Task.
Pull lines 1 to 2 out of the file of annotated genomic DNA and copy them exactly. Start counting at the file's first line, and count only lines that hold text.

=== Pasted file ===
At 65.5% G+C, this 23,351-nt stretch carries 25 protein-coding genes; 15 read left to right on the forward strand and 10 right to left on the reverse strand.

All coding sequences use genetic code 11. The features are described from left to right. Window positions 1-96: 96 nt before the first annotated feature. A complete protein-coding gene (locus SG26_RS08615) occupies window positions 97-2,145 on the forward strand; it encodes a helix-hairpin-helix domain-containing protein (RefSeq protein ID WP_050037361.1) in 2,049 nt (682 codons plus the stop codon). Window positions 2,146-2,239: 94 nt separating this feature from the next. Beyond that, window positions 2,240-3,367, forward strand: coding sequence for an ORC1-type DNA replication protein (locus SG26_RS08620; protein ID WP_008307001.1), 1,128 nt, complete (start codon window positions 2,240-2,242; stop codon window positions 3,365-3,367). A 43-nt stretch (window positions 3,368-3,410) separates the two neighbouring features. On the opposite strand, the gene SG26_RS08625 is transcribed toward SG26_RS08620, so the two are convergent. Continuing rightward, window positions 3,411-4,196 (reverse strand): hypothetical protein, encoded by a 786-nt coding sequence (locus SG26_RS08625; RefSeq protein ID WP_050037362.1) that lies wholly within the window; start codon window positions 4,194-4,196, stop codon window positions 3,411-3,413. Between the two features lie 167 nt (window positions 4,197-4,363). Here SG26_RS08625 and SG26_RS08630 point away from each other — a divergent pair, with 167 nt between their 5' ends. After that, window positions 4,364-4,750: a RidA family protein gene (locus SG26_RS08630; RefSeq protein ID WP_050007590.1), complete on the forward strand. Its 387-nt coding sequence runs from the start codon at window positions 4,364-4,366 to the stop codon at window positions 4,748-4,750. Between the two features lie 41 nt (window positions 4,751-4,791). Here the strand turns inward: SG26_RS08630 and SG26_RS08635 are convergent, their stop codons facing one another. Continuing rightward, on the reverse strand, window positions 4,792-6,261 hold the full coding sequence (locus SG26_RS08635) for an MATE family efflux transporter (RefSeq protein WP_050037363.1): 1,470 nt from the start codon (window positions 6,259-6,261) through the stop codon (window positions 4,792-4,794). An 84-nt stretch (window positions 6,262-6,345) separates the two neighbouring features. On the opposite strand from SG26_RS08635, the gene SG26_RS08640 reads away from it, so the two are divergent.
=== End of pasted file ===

At 65.5% G+C, this 23,351-nt stretch carries 25 protein-coding genes; 15 read left to right on the forward strand and 10 right to left on the reverse strand.

All coding sequences use genetic code 11. The features are described from left to right. Window positions 1-96: 96 nt before the first annotated feature. A complete protein-coding gene (locus SG26_RS08615) occupies window positions 97-2,145 on the forward strand; it encodes a helix-hairpin-helix domain-containing protein (RefSeq protein ID WP_050037361.1) in 2,049 nt (682 codons plus the stop codon). Window positions 2,146-2,239: 94 nt separating this feature from the next. Beyond that, window positions 2,240-3,367, forward strand: coding sequence for an ORC1-type DNA replication protein (locus SG26_RS08620; protein ID WP_008307001.1), 1,128 nt, complete (start codon window positions 2,240-2,242; stop codon window positions 3,365-3,367). A 43-nt stretch (window positions 3,368-3,410) separates the two neighbouring features. On the opposite strand, the gene SG26_RS08625 is transcribed toward SG26_RS08620, so the two are convergent. Continuing rightward, window positions 3,411-4,196 (reverse strand): hypothetical protein, encoded by a 786-nt coding sequence (locus SG26_RS08625; RefSeq protein ID WP_050037362.1) that lies wholly within the window; start codon window positions 4,194-4,196, stop codon window positions 3,411-3,413. Between the two features lie 167 nt (window positions 4,197-4,363). Here SG26_RS08625 and SG26_RS08630 point away from each other — a divergent pair, with 167 nt between their 5' ends. After that, window positions 4,364-4,750: a RidA family protein gene (locus SG26_RS08630; RefSeq protein ID WP_050007590.1), complete on the forward strand. Its 387-nt coding sequence runs from the start codon at window positions 4,364-4,366 to the stop codon at window positions 4,748-4,750. Between the two features lie 41 nt (window positions 4,751-4,791). Here the strand turns inward: SG26_RS08630 and SG26_RS08635 are convergent, their stop codons facing one another. Continuing rightward, on the reverse strand, window positions 4,792-6,261 hold the full coding sequence (locus SG26_RS08635) for an MATE family efflux transporter (RefSeq protein WP_050037363.1): 1,470 nt from the start codon (window positions 6,259-6,261) through the stop codon (window positions 4,792-4,794). An 84-nt stretch (window positions 6,262-6,345) separates the two neighbouring features. On the opposite strand from SG26_RS08635, the gene SG26_RS08640 reads away from it, so the two are divergent.